The Southern African Macadamia Growers’ Association (SAMAC) recently conducted a crop forecast survey for the 2018 season. A figure of 56 000 tons of NIS (nut-in shell at 1.5% kernel moisture content) is estimated to be produced in 2018. This is still lower than the projected long term forecast of 57 600 tonnes in an industry that is expanding more rapidly than when the long term projections were made, although it should be noted that a more accurate forecast can only be made at the end of January. Although the final volume of the global 2017 macadamia crop will only be known in 2018, it is no secret that it was again a world record accompanied by record prices. “Despite the 2017 global crop being the largest ever recorded it is clear that the global demand has increased substantially. Consistency of supply has been a worrying aspect of the macadamia industry, so a significant increase in volume from the largest macadamia exporting nation, is what the market needs to satisfy this growing global demand and to continue to encourage new products with macadamias”, said Mr. Jens Borchert from Palm Nuts and More, a German-based macadamia importer and distributor.
The final 2017 crop volumes will also be made available in January, which it is anticipated to be slightly more than 42 000 tonnes NIS. Fifty two percent (52%) of the 2018 crop is expected to be produced in Mpumalanga, followed by Limpopo, KwaZulu-Natal and other regions (Table 1).
Table 1. Expected 2018 macadamia crop forecast distribution by province.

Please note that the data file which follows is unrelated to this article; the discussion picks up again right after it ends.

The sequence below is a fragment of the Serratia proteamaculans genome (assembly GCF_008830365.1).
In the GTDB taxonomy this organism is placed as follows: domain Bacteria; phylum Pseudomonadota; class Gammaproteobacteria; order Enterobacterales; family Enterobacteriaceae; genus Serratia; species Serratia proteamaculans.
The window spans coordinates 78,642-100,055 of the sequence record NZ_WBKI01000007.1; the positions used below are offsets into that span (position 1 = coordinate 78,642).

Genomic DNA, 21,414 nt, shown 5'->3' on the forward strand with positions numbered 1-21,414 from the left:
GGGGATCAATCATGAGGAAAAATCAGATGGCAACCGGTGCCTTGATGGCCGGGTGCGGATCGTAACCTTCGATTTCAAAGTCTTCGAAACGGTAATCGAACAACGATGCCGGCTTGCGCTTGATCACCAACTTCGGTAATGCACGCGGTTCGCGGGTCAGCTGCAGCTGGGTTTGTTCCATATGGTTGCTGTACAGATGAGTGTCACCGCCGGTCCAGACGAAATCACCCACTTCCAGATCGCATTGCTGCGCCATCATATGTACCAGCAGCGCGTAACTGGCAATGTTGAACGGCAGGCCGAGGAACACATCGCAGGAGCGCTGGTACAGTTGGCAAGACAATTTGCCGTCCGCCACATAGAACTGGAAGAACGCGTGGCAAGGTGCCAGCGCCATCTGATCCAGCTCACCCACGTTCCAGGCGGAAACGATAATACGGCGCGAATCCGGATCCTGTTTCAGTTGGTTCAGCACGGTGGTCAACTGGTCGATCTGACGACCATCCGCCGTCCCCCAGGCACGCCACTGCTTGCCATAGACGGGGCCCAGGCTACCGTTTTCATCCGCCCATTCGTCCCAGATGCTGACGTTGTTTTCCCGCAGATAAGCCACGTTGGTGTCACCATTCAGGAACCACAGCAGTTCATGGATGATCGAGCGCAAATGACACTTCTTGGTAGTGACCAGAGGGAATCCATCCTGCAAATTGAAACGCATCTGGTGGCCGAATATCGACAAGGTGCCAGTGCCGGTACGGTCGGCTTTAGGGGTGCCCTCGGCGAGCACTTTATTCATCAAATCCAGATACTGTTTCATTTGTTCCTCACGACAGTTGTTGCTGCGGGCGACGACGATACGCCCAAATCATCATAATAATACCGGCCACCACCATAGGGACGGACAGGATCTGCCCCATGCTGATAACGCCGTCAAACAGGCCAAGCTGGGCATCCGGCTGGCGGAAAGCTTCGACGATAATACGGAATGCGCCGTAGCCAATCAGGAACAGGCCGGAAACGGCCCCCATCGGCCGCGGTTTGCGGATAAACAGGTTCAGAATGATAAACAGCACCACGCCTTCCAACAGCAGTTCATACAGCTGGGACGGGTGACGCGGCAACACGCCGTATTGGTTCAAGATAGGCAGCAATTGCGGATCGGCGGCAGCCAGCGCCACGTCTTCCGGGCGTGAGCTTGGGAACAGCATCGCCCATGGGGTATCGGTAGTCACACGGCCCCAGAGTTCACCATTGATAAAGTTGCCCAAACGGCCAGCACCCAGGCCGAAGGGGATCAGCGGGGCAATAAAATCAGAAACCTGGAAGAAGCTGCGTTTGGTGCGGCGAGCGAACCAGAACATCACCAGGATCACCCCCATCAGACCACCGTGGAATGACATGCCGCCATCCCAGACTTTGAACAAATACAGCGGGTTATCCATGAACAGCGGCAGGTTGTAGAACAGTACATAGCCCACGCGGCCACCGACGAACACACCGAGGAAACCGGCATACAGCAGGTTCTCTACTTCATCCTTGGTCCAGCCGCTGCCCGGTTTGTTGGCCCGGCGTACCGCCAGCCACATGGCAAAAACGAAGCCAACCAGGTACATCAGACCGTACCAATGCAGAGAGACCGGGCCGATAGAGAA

|Province||Limpopo||Mpumalanga||KwaZulu-Natal||Eastern Cape||Western Cape|
A reduction in import tariffs for macadamias was announced in late November by the Chinese Government. The tariff was reduced from 19% to 12%. SAMAC has been working hard with various role players, especially in China to facilitate a lower import duty and many months of discussions have finally paid off. This will assist the industry to remain competitive in one of its most important export markets.
Fifty five percent (55%) of the crop is expected to be processed to kernel in 2018, which is more than the previous season. Mr Walter Giuricich, chairman of SAMAC says “The industry is well on the road to recovery after the recent drought and the 2018 season macadamia crop is looking promising. Many handlers are expanding their markets, which is a positive sign of a growing industry. The demand for macadamias remains high and we are confident that the expected higher volumes will encourage the market to further grow and develop.”
An updated forecast will be issued in January 2018.
Issued by the Southern African Macadamia Growers’ Association (SAMAC)
8 December 2017
Contact: Barry Christie
Tel: +27 73 084 1772